Shanna Newton from The Boxing Club, La Jolla, Calif. looks unassumingly across the ring as her opponent, Monica Teran makes her entrance.

There was no doubt about it, the young ladies were trading a lot of hard punches and kicks. The fact that Monica Teran’s punches and push kicks were straighter and had more force behind them helped her gain the victory.

(top) The young ladies showed good sportsmanship by shaking hands at the end of their match. At the conclusion of Bout #11, it was Monica Teran (left) having her arm raised in victory by veteran referee Dan “Bam Bam” Stell.

James Gregory: “The happiness you feel when the things you work on in the gym come out perfectly in the fight is indescribable and very personal, something you share with your teammates and coaches on an intimate level because you are the only ones who truly know what went into it. For the Art of Eight to get the sweep, going 3-0 on the night, and to do it in front of your entire gym, the people you train and work with every day, on our home turf in front of a packed house, made it the best night of fighting I’ve experienced since I started eight years ago. You get in the ring alone, but you also get in the ring together.”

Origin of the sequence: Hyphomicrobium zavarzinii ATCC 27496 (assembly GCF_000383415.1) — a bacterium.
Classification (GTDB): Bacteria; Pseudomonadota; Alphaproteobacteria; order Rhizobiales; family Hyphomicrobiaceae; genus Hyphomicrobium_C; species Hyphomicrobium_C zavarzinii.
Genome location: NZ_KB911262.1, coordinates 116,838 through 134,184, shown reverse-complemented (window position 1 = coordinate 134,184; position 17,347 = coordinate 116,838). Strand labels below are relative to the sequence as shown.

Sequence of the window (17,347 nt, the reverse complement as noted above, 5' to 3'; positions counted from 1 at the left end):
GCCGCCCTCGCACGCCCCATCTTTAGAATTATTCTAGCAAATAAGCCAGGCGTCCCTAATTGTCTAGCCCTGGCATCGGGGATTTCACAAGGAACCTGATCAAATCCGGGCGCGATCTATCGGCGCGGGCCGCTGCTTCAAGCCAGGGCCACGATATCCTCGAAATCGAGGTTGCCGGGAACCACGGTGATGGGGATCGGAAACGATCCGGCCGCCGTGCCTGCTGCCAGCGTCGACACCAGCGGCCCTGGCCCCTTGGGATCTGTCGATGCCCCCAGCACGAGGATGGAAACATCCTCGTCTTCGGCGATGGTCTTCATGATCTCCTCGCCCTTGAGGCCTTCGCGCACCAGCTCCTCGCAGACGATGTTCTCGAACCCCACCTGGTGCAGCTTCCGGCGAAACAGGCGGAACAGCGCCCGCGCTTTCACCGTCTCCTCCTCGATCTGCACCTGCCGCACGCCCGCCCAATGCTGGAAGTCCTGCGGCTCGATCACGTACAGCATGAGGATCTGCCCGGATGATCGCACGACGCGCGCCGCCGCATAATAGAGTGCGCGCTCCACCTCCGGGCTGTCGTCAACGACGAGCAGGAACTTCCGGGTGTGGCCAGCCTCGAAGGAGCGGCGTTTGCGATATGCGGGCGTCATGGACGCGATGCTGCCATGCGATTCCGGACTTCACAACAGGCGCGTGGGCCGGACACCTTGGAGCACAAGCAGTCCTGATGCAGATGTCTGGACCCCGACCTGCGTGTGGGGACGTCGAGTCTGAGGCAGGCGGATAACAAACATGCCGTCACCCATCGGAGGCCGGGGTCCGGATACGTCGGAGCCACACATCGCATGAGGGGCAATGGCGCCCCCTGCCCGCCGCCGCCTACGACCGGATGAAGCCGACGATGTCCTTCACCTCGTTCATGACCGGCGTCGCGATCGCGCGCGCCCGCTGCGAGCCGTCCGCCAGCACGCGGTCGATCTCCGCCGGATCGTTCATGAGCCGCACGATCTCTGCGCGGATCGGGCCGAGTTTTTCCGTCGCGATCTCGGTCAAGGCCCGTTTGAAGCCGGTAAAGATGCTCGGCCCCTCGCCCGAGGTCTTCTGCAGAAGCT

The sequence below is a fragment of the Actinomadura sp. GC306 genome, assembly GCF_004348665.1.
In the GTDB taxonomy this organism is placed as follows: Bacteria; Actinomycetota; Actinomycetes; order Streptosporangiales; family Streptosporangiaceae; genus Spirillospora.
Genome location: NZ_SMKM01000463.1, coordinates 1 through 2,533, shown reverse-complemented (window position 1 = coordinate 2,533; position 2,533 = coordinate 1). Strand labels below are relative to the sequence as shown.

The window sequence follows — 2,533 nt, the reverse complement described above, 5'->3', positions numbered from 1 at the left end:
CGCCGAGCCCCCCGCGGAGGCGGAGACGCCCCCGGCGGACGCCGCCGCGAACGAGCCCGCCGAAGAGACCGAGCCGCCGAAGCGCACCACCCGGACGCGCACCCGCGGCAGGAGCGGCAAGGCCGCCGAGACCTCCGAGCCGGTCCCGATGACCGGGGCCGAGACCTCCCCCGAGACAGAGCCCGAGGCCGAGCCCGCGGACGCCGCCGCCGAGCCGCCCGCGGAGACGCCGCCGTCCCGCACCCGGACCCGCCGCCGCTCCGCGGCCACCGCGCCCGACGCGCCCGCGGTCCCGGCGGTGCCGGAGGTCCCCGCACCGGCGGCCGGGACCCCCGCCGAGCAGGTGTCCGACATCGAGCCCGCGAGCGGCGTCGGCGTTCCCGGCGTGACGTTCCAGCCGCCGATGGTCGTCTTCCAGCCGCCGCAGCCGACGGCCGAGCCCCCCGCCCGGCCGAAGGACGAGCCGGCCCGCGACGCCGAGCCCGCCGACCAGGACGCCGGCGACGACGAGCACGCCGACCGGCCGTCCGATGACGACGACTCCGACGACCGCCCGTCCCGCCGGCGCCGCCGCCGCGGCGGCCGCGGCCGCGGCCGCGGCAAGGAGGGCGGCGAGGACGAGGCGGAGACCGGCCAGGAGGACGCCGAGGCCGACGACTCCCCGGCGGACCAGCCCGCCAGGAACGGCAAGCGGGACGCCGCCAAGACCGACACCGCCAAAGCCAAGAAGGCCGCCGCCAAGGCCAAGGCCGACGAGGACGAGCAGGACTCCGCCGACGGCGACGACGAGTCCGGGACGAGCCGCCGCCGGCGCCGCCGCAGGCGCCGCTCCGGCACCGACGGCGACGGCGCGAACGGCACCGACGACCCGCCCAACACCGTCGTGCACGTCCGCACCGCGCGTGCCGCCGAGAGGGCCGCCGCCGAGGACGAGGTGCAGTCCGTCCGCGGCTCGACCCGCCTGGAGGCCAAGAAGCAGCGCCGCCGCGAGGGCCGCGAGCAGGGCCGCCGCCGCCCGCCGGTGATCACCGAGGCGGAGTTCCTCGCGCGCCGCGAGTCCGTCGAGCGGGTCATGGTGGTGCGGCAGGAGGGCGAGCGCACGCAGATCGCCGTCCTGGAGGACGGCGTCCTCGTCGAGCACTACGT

Bout #3 had Jose “El Chile” Lopez from the Predator Muaythai Team who trains at Steel MMA in the Tierrasanta neighborhood of San Diego, going up against Antonio “Esqueleto” Arango from Valor Muaythai, on San Diego’s Highland Ave. in a WCK Muaythai Welterweight bout. From the outset, Arango used his experience to deliver these damaging elbows to the head. The photo below (top, right) shows how Arango used his elbow to slice and dice his opponent until the referee had to call for the early stoppage at 1:26 of round #2.

In Bout #3 it was Antonio Arango from Vargas Muay Thai (left) going up against Jose Lopez (r) from Predator Muay Thai who trains at Steel MMA. Photo (top right) shows Arango delivering the right elbow to Lopez’s head, the one that opened up the nasty cut just over Lopez’s left eyebrow.